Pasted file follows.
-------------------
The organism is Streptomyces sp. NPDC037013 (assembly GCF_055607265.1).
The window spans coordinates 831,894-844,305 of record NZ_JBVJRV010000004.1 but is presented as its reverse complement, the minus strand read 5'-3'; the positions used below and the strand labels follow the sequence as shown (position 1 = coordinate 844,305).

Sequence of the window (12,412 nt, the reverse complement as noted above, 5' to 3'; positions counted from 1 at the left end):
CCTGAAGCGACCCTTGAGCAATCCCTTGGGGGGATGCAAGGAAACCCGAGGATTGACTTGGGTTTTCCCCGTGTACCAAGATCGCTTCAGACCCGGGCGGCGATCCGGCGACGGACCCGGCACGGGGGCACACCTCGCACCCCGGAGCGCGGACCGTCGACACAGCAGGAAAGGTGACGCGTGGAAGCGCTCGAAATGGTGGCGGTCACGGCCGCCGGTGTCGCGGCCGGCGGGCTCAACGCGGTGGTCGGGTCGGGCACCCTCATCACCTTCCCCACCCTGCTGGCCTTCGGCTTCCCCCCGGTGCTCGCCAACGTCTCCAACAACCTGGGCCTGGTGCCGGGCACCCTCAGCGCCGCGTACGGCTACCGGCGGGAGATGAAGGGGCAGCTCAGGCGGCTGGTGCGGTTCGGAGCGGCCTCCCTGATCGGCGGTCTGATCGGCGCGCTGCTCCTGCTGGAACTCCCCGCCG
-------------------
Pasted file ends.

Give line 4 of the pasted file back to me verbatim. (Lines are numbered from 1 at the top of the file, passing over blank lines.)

CCTGAAGCGACCCTTGAGCAATCCCTTGGGGGGATGCAAGGAAACCCGAGGATTGACTTGGGTTTTCCCCGTGTACCAAGATCGCTTCAGACCCGGGCGGCGATCCGGCGACGGACCCGGCACGGGGGCACACCTCGCACCCCGGAGCGCGGACCGTCGACACAGCAGGAAAGGTGACGCGTGGAAGCGCTCGAAATGGTGGCGGTCACGGCCGCCGGTGTCGCGGCCGGCGGGCTCAACGCGGTGGTCGGGTCGGGCACCCTCATCACCTTCCCCACCCTGCTGGCCTTCGGCTTCCCCCCGGTGCTCGCCAACGTCTCCAACAACCTGGGCCTGGTGCCGGGCACCCTCAGCGCCGCGTACGGCTACCGGCGGGAGATGAAGGGGCAGCTCAGGCGGCTGGTGCGGTTCGGAGCGGCCTCCCTGATCGGCGGTCTGATCGGCGCGCTGCTCCTGCTGGAACTCCCCGCCG